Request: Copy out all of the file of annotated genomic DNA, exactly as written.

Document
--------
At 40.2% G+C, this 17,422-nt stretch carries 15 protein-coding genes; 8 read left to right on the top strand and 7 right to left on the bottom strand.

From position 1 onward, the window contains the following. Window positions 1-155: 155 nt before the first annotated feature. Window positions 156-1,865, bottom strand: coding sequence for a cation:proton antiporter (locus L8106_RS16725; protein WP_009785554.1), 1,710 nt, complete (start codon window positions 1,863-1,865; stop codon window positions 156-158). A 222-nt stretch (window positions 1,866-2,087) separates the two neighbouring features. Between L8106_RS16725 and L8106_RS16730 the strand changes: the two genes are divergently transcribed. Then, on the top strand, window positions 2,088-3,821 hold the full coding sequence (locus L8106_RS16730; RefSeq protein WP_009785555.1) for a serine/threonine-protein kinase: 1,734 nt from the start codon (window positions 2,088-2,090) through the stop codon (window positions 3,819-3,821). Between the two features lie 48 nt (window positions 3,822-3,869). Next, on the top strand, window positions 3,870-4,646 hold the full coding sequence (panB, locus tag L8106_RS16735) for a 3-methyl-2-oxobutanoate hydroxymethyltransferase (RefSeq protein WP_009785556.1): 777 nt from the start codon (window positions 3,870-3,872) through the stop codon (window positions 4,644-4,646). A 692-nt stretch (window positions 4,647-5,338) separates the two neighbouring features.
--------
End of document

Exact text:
At 40.2% G+C, this 17,422-nt stretch carries 15 protein-coding genes; 8 read left to right on the top strand and 7 right to left on the bottom strand.

From position 1 onward, the window contains the following. Window positions 1-155: 155 nt before the first annotated feature. Window positions 156-1,865, bottom strand: coding sequence for a cation:proton antiporter (locus L8106_RS16725; protein WP_009785554.1), 1,710 nt, complete (start codon window positions 1,863-1,865; stop codon window positions 156-158). A 222-nt stretch (window positions 1,866-2,087) separates the two neighbouring features. Between L8106_RS16725 and L8106_RS16730 the strand changes: the two genes are divergently transcribed. Then, on the top strand, window positions 2,088-3,821 hold the full coding sequence (locus L8106_RS16730; RefSeq protein WP_009785555.1) for a serine/threonine-protein kinase: 1,734 nt from the start codon (window positions 2,088-2,090) through the stop codon (window positions 3,819-3,821). Between the two features lie 48 nt (window positions 3,822-3,869). Next, on the top strand, window positions 3,870-4,646 hold the full coding sequence (panB, locus tag L8106_RS16735) for a 3-methyl-2-oxobutanoate hydroxymethyltransferase (RefSeq protein WP_009785556.1): 777 nt from the start codon (window positions 3,870-3,872) through the stop codon (window positions 4,644-4,646). A 692-nt stretch (window positions 4,647-5,338) separates the two neighbouring features.